Bonds Under Pressure
Bond performance improved a bit in the third quarter, but year-to-date returns also remained negative for the quarter. The Fed continues to raise interest rates, with further rate hikes assumed, as a means of tempering inflation. As a reminder, bond prices decline when interest rates rise. While no one enjoys negative returns, even modest losses, we remind investors of the importance of their bond allocations. Bonds serve as portfolio stabilizers, income generators and sources of buying power during market declines. We hope that our equity markets will continue to enjoy new highs. However, in the event of an inevitable reversal, we want to ensure our clients have the protection they need, which is in part why we’ve steadily become more defensive by increasing the quality of our bond holdings.
Goldilocks To Continue?
With so many things going for the stock market, it’s only prudent to ask if such an array of positive economic elements can continue to hold strong at the same time. Anything can change in a moment, but there are a two elements that we feel deserve extra attention: trade disputes and inflation.
Escalating trade tensions between President Trump and America’s trade partners have been fast-paced, volatile and multi-faceted. We haven’t necessarily entered a full blown trade war, but we could certainly be headed in that direction.
The U.S. has been taking a hard stance on trade imbalances, namely by imposing tariffs on imports, which has led to a number of retaliatory tariffs, particularly from China.
Tariffs make incoming imported products more expensive for companies and consumers, potentially giving domestic companies a competitive edge. That’s certainly the game-plan of the current administration. However, it’s important to remember two things.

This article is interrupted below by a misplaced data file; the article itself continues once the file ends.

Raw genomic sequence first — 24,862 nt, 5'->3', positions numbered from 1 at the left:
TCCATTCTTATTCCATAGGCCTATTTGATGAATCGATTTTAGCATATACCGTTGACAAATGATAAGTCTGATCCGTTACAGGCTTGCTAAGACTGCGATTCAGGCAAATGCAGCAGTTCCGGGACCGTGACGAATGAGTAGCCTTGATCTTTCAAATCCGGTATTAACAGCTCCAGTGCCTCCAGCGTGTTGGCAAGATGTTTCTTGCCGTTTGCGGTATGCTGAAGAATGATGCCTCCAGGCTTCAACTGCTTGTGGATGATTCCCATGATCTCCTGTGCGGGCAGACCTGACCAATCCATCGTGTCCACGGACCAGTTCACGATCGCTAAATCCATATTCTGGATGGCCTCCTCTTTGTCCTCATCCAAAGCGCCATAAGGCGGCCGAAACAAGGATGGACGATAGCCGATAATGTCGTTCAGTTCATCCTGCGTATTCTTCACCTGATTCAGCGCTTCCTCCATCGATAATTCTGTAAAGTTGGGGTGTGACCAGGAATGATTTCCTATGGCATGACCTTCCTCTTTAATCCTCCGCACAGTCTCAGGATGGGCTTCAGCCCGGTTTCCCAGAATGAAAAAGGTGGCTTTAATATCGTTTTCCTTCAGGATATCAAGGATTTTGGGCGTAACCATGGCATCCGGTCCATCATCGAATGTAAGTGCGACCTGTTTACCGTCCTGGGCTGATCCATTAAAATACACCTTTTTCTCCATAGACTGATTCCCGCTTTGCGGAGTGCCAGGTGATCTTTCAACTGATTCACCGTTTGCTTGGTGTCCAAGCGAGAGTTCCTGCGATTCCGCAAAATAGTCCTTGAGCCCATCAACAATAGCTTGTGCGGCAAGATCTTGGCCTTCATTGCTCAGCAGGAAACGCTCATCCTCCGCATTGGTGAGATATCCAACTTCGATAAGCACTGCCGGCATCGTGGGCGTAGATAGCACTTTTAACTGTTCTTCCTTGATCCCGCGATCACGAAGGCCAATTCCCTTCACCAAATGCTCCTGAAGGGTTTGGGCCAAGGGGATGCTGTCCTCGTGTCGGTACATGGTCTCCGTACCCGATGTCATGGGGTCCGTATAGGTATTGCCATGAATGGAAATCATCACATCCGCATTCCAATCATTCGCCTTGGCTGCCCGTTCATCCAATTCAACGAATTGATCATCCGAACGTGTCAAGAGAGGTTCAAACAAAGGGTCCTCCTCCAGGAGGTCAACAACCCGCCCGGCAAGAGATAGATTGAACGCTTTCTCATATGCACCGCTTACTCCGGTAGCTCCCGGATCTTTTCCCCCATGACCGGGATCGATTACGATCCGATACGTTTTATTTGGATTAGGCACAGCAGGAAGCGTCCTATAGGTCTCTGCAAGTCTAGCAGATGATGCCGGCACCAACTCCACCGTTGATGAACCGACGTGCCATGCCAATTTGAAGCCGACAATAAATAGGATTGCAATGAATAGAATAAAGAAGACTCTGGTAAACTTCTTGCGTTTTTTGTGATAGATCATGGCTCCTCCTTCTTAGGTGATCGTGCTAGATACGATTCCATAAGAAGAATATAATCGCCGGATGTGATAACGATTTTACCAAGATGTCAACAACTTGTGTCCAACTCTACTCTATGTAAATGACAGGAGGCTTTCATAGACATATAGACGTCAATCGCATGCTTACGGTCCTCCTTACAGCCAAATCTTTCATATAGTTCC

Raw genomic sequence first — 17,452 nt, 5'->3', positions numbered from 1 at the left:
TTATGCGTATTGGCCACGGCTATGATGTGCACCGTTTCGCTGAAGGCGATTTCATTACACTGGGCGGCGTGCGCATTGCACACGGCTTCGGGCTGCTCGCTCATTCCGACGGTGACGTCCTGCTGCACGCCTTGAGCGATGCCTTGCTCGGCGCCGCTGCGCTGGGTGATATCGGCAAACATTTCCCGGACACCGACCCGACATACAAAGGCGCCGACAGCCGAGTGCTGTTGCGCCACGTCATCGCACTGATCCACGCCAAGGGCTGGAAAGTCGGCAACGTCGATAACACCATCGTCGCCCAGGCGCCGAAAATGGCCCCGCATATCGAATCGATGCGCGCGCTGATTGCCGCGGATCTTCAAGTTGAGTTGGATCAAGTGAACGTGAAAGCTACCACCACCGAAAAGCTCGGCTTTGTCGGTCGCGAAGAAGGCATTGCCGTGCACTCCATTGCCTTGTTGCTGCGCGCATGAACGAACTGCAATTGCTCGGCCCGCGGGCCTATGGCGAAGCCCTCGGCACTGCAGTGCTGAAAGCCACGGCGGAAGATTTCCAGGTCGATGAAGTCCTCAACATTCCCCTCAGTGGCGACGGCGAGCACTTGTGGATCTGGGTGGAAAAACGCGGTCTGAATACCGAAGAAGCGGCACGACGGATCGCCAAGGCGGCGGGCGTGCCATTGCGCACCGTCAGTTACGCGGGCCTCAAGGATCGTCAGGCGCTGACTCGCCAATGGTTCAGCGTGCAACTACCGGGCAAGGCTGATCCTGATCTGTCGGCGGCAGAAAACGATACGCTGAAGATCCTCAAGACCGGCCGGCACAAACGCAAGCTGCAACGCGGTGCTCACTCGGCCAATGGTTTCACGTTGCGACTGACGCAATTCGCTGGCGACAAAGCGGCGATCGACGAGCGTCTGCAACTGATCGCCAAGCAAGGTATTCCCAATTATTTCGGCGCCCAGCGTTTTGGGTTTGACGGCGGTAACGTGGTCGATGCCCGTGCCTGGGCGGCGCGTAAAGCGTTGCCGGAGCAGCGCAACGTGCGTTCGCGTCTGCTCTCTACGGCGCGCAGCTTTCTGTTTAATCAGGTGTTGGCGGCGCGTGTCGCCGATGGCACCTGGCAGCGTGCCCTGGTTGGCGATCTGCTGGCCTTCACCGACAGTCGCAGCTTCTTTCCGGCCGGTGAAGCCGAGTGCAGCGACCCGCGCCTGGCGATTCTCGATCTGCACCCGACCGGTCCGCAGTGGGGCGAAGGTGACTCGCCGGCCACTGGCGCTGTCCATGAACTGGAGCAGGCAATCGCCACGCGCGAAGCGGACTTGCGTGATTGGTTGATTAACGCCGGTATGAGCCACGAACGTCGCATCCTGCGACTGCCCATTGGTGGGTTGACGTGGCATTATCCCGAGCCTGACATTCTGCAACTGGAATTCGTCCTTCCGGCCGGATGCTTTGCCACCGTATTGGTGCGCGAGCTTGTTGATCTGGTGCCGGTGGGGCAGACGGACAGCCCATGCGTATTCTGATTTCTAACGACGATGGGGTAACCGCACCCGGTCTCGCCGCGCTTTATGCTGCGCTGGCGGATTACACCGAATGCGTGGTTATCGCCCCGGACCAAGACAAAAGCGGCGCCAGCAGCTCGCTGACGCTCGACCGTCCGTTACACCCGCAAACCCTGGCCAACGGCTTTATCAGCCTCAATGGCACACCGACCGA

- First, we live in a global economy. It wasn’t too long ago when retracting growth in China led to global growth fears and a global slowdown. As such, harming China and other countries could lead to a negative impact for the U.S. as well.
- Second, tariffs ultimately make imported products and parts more expensive, easily triggering inflation.
We’re in a sweet spot where rates are increasing, but inflation remains in check. That’s not to say that we’re going to stay here forever. Rising wages in a tight labor market, coupled with a roaring economy and trade tariffs could easily trigger inflation on the horizon.
Some level of inflation could actually be healthy, but too much inflation can be destructive. It could erode company profits if companies are not able to translate higher costs into higher prices. If higher prices do result, they could usurp household income growth, negating any wage improvements. Inflation could also derail the housing market by virtue of higher mortgage rates. The list is endless when it comes to inflation, which is why we’re closely monitoring the current rate environment.
As we look ahead, we hope that the good news wagon keeps on rolling, particularly here in the U.S. However, we also recognize that no bull market lasts forever, even the longest one in history. We’re happy that we’re light on international exposure in the current environment, while remaining diversified, and prepared to enter a number of market environments, with a keen eye on the long-term.
As always, we invite you to contact us to discuss your investment positioning relative to your needs, goals and temperament to ensure that you’re properly positioned.